Television seems to glamorize keeping wild animals as pets, but the reality is really is far less pleasant — especially for the wildlife involved. Would-be rescuers are usually not aware of what it takes to properly care for wildlife and this means nothing but bad news. Most hunters are familiar with the following concept: Bringing a wild animal home is effectively kidnapping it from the environment to which it is best adapted.
We talked about the abandoned fawn I saw on the road last week, and if an unknowing person had picked up that deer fawn, they would have been condemning it to an unnatural and probably short life. Of course, that same deer fawn could have died on the road had it ran out in front of me or some other vehicle, but the best assumption was that she was going to make it. Sure, white-tailed deer can be “tamed” to an extent, but they are born to survive in the wild.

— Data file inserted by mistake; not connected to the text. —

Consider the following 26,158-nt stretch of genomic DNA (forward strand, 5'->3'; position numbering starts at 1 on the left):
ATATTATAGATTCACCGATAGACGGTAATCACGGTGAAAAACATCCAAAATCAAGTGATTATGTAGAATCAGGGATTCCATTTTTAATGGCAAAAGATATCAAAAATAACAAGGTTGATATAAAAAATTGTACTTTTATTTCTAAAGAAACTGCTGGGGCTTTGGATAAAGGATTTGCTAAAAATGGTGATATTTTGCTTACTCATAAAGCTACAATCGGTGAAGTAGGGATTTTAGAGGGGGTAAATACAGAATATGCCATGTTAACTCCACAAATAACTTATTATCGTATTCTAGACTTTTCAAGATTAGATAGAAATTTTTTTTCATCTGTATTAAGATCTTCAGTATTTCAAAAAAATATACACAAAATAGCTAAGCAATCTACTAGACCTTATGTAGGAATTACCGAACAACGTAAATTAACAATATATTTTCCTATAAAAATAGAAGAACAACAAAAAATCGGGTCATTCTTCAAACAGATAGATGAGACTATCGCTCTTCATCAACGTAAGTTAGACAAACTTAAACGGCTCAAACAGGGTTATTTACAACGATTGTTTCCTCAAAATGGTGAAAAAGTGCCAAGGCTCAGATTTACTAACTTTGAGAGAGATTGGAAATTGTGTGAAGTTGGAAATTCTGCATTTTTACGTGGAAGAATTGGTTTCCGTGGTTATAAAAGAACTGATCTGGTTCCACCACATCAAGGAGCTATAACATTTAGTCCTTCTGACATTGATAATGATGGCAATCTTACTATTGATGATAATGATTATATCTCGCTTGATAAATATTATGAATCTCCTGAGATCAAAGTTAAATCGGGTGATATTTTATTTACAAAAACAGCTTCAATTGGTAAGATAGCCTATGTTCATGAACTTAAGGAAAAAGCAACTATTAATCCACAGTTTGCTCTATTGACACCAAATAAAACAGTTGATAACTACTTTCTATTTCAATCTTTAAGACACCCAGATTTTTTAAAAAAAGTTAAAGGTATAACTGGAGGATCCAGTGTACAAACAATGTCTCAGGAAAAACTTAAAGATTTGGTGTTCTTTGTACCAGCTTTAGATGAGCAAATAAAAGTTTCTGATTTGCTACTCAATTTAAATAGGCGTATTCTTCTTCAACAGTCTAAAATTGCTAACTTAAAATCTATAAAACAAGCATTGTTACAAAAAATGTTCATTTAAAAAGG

And a critical part of their life is making it through the first few months as a fawn, particularly their first few weeks. It comes as no surprise that deer do quite well in close proximity to people and suburban areas, so that means they really do not need our help. If we want to help deer in our area, let’s convince hunters to cut back on the harvest of young bucks! Fawns aren’t just dropped in rural areas. People often find deer fawns in tall grass, areas of shrubs and brush, and in wooded areas within towns and cities. They are almost too well adapted to suburban areas.
This, however, was not the case last Friday when I stumbled (not literally) across this young doe fawn. She was tucked away in a safe haven of mid-sized grass, within a semi-barbed-wire cage, and miles from the nearest town. She was sleepy, so I snapped a couple photos and was on my way. As easy as it looks, this is the safest thing she can do right now!